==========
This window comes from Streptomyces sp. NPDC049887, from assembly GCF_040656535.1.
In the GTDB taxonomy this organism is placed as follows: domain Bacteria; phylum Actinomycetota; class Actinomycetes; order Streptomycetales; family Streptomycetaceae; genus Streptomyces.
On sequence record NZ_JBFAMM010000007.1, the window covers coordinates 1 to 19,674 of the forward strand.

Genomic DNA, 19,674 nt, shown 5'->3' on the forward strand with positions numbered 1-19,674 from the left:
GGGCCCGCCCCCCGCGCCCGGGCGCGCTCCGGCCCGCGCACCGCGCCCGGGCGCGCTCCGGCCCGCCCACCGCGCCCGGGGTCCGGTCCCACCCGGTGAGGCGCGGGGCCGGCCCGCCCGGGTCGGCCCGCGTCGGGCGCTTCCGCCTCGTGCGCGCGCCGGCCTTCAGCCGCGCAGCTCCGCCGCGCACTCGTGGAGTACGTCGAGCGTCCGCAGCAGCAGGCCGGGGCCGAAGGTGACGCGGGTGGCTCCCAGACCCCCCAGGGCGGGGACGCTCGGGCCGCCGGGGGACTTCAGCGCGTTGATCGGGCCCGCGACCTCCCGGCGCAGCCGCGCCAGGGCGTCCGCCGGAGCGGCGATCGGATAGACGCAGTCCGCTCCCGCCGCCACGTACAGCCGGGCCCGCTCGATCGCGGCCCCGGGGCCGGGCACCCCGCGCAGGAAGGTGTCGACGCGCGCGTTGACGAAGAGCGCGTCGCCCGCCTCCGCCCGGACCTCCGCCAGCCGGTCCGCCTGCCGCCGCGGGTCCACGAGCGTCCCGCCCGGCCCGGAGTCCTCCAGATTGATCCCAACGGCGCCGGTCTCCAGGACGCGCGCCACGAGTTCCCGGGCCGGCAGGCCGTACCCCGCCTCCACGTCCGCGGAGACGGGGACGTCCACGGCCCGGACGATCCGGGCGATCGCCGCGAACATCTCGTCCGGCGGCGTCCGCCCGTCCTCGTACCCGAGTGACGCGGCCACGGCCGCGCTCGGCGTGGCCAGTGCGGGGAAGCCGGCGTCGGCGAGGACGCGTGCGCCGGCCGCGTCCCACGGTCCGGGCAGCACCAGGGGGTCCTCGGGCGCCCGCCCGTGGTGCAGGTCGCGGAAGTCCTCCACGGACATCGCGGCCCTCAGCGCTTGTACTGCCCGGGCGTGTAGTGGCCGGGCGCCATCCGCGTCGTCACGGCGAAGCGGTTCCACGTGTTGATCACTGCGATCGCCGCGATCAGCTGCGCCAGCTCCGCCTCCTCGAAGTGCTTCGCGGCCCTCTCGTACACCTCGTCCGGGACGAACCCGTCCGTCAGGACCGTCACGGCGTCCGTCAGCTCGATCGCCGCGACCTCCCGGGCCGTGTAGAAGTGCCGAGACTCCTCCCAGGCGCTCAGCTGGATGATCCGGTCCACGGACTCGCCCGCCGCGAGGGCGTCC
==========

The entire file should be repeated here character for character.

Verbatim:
This window comes from Streptomyces sp. NPDC049887, from assembly GCF_040656535.1.
In the GTDB taxonomy this organism is placed as follows: domain Bacteria; phylum Actinomycetota; class Actinomycetes; order Streptomycetales; family Streptomycetaceae; genus Streptomyces.
On sequence record NZ_JBFAMM010000007.1, the window covers coordinates 1 to 19,674 of the forward strand.

Genomic DNA, 19,674 nt, shown 5'->3' on the forward strand with positions numbered 1-19,674 from the left:
GGGCCCGCCCCCCGCGCCCGGGCGCGCTCCGGCCCGCGCACCGCGCCCGGGCGCGCTCCGGCCCGCCCACCGCGCCCGGGGTCCGGTCCCACCCGGTGAGGCGCGGGGCCGGCCCGCCCGGGTCGGCCCGCGTCGGGCGCTTCCGCCTCGTGCGCGCGCCGGCCTTCAGCCGCGCAGCTCCGCCGCGCACTCGTGGAGTACGTCGAGCGTCCGCAGCAGCAGGCCGGGGCCGAAGGTGACGCGGGTGGCTCCCAGACCCCCCAGGGCGGGGACGCTCGGGCCGCCGGGGGACTTCAGCGCGTTGATCGGGCCCGCGACCTCCCGGCGCAGCCGCGCCAGGGCGTCCGCCGGAGCGGCGATCGGATAGACGCAGTCCGCTCCCGCCGCCACGTACAGCCGGGCCCGCTCGATCGCGGCCCCGGGGCCGGGCACCCCGCGCAGGAAGGTGTCGACGCGCGCGTTGACGAAGAGCGCGTCGCCCGCCTCCGCCCGGACCTCCGCCAGCCGGTCCGCCTGCCGCCGCGGGTCCACGAGCGTCCCGCCCGGCCCGGAGTCCTCCAGATTGATCCCAACGGCGCCGGTCTCCAGGACGCGCGCCACGAGTTCCCGGGCCGGCAGGCCGTACCCCGCCTCCACGTCCGCGGAGACGGGGACGTCCACGGCCCGGACGATCCGGGCGATCGCCGCGAACATCTCGTCCGGCGGCGTCCGCCCGTCCTCGTACCCGAGTGACGCGGCCACGGCCGCGCTCGGCGTGGCCAGTGCGGGGAAGCCGGCGTCGGCGAGGACGCGTGCGCCGGCCGCGTCCCACGGTCCGGGCAGCACCAGGGGGTCCTCGGGCGCCCGCCCGTGGTGCAGGTCGCGGAAGTCCTCCACGGACATCGCGGCCCTCAGCGCTTGTACTGCCCGGGCGTGTAGTGGCCGGGCGCCATCCGCGTCGTCACGGCGAAGCGGTTCCACGTGTTGATCACTGCGATCGCCGCGATCAGCTGCGCCAGCTCCGCCTCCTCGAAGTGCTTCGCGGCCCTCTCGTACACCTCGTCCGGGACGAACCCGTCCGTCAGGACCGTCACGGCGTCCGTCAGCTCGATCGCCGCGACCTCCCGGGCCGTGTAGAAGTGCCGAGACTCCTCCCAGGCGCTCAGCTGGATGATCCGGTCCACGGACTCGCCCGCCGCGAGGGCGTCC